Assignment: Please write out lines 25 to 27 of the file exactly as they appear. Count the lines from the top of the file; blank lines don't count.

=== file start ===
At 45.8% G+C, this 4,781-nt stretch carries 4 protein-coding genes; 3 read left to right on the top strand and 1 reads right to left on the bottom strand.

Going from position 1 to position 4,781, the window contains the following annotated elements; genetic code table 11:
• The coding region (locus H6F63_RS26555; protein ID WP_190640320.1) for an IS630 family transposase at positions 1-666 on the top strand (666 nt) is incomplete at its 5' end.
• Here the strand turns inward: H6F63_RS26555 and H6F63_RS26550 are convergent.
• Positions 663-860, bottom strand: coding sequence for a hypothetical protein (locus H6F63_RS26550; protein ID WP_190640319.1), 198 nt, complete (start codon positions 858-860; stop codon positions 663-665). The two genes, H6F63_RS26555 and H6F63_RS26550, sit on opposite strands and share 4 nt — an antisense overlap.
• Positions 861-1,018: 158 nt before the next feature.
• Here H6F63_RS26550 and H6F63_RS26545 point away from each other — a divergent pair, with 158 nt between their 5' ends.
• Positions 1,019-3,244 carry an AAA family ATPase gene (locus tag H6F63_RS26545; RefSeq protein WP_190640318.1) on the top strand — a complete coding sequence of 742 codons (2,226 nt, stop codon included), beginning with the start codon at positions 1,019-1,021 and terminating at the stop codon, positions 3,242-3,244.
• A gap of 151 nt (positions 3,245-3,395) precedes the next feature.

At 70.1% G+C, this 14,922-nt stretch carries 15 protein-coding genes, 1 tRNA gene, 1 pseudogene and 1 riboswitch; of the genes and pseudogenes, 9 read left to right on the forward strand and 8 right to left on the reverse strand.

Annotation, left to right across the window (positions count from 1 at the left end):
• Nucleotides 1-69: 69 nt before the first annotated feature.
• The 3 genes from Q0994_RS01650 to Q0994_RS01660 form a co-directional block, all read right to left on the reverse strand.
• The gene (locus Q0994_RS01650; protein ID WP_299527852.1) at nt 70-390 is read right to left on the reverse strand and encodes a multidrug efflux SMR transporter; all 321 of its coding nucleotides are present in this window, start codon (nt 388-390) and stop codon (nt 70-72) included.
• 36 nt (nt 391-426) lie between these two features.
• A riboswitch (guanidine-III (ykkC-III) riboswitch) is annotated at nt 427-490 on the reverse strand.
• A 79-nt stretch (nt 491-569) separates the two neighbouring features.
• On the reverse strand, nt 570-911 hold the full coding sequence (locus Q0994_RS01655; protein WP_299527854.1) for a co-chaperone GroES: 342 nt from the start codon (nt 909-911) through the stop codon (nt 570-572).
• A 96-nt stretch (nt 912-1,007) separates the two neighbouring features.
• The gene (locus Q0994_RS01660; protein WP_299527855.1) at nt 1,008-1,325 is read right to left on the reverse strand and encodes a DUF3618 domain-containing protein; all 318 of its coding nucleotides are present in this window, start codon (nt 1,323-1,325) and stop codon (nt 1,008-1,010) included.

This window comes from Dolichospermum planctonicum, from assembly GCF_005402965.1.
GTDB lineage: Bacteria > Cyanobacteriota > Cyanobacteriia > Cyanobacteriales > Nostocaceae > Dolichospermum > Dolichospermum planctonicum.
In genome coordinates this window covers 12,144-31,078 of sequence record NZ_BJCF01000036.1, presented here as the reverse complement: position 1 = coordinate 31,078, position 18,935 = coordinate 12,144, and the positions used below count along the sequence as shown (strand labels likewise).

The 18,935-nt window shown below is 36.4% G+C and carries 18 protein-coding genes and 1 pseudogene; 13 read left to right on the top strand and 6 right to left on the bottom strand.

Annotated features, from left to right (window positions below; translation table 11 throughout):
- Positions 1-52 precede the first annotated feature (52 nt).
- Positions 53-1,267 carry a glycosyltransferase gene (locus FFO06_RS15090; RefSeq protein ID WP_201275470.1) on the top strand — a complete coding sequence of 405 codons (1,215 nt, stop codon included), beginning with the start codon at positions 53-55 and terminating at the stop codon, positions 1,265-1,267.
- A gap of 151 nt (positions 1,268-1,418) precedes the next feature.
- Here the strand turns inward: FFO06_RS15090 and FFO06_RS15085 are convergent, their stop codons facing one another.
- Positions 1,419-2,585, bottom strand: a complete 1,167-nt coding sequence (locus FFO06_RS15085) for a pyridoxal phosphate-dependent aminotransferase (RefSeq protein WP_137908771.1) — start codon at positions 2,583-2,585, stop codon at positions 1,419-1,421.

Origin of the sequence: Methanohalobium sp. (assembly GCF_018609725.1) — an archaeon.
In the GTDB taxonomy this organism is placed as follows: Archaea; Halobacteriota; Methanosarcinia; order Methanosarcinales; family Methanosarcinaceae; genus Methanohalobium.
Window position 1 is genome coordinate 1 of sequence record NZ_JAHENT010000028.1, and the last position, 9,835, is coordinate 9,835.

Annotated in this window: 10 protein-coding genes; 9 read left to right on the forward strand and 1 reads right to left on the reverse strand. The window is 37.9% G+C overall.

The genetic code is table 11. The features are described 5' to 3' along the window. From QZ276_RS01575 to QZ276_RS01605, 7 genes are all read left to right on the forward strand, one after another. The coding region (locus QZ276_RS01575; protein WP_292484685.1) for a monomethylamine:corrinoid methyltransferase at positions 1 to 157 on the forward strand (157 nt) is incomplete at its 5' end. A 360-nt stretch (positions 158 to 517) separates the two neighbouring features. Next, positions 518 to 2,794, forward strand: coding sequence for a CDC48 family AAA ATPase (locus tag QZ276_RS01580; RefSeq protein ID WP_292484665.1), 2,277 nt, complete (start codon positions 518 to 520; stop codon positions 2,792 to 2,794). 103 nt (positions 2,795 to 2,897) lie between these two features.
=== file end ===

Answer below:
Annotated features, from left to right (window positions below; translation table 11 throughout):
- Positions 1-52 precede the first annotated feature (52 nt).
- Positions 53-1,267 carry a glycosyltransferase gene (locus FFO06_RS15090; RefSeq protein ID WP_201275470.1) on the top strand — a complete coding sequence of 405 codons (1,215 nt, stop codon included), beginning with the start codon at positions 53-55 and terminating at the stop codon, positions 1,265-1,267.